Why We Want to Make Money

Writing for the business section of London’s Telegraph, Luke Johnson provides an even-handed discussion of the need for an intellectual framework to guide one’s business endeavors:

It seems odd that there are so few intellectual works that deal with the philosophy of capitalism. Millions of words are written annually on the mechanics of business, but virtually none on the ultimate purpose of it all.
Where is the true justification for the sacrifice and effort? Is the rat race an exercise in futility? In the past 100 years, the profit motive has become the dominant creed, replacing religion, Marxism and the like ? yet there are almost no texts that rationalise why man strives so hard to build enterprises.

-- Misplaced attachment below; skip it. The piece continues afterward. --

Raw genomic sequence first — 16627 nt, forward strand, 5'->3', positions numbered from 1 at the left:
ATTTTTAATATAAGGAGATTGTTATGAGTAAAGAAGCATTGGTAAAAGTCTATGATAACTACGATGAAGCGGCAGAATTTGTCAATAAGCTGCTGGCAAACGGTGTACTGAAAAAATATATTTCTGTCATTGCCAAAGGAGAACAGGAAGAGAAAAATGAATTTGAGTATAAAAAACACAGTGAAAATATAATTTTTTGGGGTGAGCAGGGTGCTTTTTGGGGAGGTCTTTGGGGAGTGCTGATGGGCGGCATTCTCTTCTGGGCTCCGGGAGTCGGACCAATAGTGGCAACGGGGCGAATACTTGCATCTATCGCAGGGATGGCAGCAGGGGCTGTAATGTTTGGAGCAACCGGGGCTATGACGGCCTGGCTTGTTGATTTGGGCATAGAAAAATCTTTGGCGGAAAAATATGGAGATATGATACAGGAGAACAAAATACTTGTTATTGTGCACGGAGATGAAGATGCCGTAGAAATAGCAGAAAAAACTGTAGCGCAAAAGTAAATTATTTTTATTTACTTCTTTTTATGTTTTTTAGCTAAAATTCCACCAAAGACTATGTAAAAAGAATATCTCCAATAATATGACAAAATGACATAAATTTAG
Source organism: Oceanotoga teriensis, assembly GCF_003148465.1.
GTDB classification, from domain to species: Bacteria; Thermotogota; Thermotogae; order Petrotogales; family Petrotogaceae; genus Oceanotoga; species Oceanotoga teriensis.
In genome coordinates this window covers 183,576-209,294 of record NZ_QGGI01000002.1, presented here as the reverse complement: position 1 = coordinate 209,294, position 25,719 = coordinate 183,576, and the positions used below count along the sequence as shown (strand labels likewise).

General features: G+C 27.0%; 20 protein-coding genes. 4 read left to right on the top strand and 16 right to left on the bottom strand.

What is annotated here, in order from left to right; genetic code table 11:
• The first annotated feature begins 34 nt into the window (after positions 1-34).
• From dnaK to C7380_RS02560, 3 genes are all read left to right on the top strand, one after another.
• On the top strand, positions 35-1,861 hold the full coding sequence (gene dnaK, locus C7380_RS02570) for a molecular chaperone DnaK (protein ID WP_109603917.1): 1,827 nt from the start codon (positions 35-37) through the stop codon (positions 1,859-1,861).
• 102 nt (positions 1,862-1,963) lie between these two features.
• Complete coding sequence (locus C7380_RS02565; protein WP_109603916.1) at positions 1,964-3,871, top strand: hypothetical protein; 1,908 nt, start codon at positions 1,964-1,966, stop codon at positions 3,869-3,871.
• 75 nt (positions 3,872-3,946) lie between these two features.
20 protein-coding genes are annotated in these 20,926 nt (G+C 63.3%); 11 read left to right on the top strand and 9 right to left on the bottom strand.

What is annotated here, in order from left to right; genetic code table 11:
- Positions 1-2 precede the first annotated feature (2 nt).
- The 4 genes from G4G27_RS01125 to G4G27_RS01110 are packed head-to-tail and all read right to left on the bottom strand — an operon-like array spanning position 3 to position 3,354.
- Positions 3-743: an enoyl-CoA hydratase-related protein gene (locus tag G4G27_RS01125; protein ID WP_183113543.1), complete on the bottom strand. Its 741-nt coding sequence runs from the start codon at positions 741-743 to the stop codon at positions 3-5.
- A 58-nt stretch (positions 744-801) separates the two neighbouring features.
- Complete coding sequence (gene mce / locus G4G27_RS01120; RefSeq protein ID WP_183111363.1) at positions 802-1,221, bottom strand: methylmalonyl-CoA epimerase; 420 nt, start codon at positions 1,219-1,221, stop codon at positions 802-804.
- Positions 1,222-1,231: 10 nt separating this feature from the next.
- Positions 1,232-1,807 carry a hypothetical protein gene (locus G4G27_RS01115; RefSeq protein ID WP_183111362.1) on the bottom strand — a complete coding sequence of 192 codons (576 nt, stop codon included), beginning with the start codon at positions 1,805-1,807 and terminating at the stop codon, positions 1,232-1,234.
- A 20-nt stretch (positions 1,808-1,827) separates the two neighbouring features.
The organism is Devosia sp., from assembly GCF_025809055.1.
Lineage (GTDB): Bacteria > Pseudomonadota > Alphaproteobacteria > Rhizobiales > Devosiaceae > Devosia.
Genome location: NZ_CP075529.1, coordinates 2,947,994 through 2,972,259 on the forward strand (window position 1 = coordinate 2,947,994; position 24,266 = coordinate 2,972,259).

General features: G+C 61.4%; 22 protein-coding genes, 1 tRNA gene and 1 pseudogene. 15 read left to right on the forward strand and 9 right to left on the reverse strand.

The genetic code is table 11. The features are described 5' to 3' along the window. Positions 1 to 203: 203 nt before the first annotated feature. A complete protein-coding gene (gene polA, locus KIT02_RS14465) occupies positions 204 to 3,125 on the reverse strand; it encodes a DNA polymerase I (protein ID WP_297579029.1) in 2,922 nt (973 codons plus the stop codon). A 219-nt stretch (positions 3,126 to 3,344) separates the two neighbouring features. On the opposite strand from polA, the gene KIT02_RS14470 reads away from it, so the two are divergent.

Why is it important for those engaged in accumulating wealth to think about the deeper principles underlying their daily work? I believe an understanding of their motivations, and the meaning of our economic and social systems, helps expand the mind and gives a sense of moral value.

After exploring a few other intellectual justifications for the pursuit of success (including those from Christian traditions), he notes Ayn Rand’s contributions:

Ayn Rand, the author of The Fountainhead and inventor of objectivism, was perhaps the foremost exponent of the unfettered philosophy of laissez-faire capitalism. She originated “the concept of man as a heroic being” with “productive achievement as his noblest activity”. Her books and beliefs remain popular today. Eddie Lampert, the Wunderkind behind the recent merger of retailers Sears and Kmart, is apparently an advocate.

See the full article for additional commentary.